Bush's Executive Order on E.D. needs Viagra
By JENNIFER LOVEN
President Bush ordered Friday that federal agencies cannot seize private property except for public projects such as hospitals or roads. The move occurred on the one-year anniversary of a controversial Supreme Court decision that gave local governments broad power to bulldoze people's homes for commercial development.
The majority opinion in the Supreme Court case involving New London, Conn., homeowners limited the homeowners' rights by saying local governments could take private property for purely economic development-related projects because the motive was to bring more jobs and tax revenue to a city.
But the court also noted that states are free to pass additional protections if they see fit. In a backlash to the decision, many have done so, prohibiting so-called takings for shopping malls or other private projects.
Many conservatives - particularly in the West - see the decision as a dangerous interpretation of the "takings clause" in the Constitution's Fifth Amendment, which allows the government to seize property for public use with just compensation. They have argued such takings are an unjustified governmental abuse of individual rights.
Cities, though, backed by some liberals, see the takings power as an important tool for urban renewal projects crucial to revitalizing cities.
Sen. John Cornyn, R-Texas, welcomed Bush's executive order. But since the federal government has only a limited role in such projects, he said Congress must do more. Cornyn has introduced legislation that would also bar federal funding for any state or local projects in which the land was obtained through eminent domain.
"The protection of homes and small businesses and other private property against government seizure or unreasonable government interference is a fundamental principle of American life and a distinctive aspect of our form of government," Cornyn said. "The Supreme Court's decision last year represented a radical departure from the decisions handed down interpreting that constitutional provision over the last 200 years, and the president's action was an important step toward righting that wrong."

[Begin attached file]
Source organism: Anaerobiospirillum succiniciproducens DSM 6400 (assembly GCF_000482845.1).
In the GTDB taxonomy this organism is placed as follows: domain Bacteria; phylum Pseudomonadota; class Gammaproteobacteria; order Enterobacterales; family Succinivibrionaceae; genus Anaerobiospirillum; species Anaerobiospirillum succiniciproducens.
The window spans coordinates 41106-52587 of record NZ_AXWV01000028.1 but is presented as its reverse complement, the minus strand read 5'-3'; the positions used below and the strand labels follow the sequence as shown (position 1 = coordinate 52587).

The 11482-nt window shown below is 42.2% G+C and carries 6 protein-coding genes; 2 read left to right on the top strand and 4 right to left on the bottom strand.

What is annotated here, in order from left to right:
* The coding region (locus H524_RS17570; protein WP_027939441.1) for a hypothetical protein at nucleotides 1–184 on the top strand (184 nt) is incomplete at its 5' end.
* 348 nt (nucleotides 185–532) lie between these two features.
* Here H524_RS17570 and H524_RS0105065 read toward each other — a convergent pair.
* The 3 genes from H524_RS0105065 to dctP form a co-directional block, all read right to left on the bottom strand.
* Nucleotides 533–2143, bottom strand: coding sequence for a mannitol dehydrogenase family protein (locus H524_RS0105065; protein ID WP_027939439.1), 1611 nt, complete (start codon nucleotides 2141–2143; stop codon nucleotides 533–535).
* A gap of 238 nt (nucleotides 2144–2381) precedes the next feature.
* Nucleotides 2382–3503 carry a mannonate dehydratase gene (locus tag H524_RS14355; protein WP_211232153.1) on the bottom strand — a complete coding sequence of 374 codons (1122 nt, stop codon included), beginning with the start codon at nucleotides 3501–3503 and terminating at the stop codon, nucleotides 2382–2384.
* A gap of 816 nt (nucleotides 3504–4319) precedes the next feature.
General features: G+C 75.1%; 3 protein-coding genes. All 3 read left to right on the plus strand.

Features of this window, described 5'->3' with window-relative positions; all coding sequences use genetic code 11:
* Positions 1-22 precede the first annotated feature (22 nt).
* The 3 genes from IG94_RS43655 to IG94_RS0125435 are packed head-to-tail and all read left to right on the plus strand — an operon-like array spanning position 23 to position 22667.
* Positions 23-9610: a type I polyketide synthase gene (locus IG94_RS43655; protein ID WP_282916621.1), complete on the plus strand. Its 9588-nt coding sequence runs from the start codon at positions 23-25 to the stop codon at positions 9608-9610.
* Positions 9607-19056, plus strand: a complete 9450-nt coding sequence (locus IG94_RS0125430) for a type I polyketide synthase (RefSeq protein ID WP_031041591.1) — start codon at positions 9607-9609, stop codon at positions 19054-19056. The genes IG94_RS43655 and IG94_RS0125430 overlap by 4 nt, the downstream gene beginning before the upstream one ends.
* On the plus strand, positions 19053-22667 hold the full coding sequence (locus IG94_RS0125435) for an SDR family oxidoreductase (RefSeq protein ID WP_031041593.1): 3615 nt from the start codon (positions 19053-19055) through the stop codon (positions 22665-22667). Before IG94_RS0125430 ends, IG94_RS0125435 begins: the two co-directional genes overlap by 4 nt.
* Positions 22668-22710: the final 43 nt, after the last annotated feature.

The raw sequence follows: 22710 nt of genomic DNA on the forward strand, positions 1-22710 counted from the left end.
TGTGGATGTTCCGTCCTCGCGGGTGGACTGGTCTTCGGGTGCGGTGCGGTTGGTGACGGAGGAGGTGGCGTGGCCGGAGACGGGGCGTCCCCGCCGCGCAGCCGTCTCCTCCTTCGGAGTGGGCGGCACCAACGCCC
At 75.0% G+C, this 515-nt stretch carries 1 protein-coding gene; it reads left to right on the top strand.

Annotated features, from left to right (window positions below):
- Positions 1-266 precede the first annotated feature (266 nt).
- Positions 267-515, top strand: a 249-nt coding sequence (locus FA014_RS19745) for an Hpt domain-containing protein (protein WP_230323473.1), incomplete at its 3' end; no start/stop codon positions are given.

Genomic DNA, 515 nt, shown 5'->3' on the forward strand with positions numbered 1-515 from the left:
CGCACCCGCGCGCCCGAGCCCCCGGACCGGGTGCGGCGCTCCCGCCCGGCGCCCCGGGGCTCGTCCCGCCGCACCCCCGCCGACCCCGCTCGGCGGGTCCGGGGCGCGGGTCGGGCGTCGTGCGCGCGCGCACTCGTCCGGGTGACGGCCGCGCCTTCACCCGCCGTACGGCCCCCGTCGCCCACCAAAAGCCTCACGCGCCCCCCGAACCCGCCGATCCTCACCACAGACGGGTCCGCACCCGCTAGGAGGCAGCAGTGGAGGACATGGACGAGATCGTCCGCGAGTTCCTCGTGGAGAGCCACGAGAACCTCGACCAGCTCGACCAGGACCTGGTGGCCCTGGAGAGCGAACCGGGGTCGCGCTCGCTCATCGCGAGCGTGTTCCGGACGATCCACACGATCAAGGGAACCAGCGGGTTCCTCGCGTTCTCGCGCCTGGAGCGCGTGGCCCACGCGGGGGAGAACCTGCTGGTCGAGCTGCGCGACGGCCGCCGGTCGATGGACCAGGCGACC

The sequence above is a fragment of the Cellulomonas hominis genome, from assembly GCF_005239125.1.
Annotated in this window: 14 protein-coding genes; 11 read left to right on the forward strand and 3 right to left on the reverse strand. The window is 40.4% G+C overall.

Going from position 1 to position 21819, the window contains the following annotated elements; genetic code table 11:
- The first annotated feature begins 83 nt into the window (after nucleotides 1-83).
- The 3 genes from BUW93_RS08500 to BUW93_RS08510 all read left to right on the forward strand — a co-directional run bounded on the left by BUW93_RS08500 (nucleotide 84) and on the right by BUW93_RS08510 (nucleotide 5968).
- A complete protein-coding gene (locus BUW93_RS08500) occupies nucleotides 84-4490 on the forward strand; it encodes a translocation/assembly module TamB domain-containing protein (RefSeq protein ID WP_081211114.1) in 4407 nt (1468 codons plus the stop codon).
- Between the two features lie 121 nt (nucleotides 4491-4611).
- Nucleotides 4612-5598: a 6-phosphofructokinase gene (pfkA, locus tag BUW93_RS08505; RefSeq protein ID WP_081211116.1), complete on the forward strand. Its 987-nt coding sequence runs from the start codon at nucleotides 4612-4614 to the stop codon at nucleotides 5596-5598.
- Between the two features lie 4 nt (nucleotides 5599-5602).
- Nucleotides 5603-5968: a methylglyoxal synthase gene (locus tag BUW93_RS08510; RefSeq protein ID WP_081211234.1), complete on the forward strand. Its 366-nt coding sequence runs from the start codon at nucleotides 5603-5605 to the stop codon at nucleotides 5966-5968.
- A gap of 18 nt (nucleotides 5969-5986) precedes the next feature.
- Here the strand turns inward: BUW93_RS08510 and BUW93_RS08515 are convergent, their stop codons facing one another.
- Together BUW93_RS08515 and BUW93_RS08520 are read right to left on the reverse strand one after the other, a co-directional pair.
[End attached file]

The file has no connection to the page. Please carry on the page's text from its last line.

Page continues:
Doug Kendall, executive director of the Community Rights Counsel, which backed the city's right to take the homes in the Connecticut case, said Bush's order is relatively benign precisely because it doesn't include the funding ban Cornyn and other property-rights advocates want.
"This order appears to apply to a null, or virtually null set of government actions. ... I'm not aware of any federal government agency that takes property for economic development," he said. "It's an effort to appease the property rights base, while ignoring the difficult question of when eminent domain should be used to help downtrodden communities."
The White House defended the president's approach.
"The president is a strong supporter of private property rights, and this executive order put the federal government on record opposing eminent domain for merely economic development purposes," said Dana Perino, a spokeswoman for Bush.
Bush's executive order directs the attorney general to make sure all federal agencies follow the new policy. The kinds of projects that Bush's order says justify the taking of private property include parks, roads, medical facilities, government office buildings and utilities. Takings also would be allowed to prevent land uses that are harmful to the environment or public safety or to acquire abandoned property.
On Capitol Hill, conservative property defenders and liberals - worried that it could become too easy to tear down poor neighborhoods - have joined to advance legislation.
And Bush's executive order tracks a trend being set in state legislatures.
Since the Supreme Court decision, 31 states have passed laws restricting the use of eminent domain for economic development, according to the National Conference of State Legislatures.
Governors in three states vetoed such legislation, but 21 state legislatures have passed measures that have been signed by their governors. Bills are still sitting on the governor's desk in three states. The remaining four states are letting voters decide the issue through constitutional amendments on the ballot.
Such measures also will be on the ballots in Florida and Georgia because those states required approval not only by lawmakers and the governor, but by the voters as well.
Larry Morandi, who follows state actions on eminent domain at the conference of state legislatures in Denver, called the president's executive order "middle-of-the road" compared with some state laws that are more stringent.
© 2006 The Associated Press: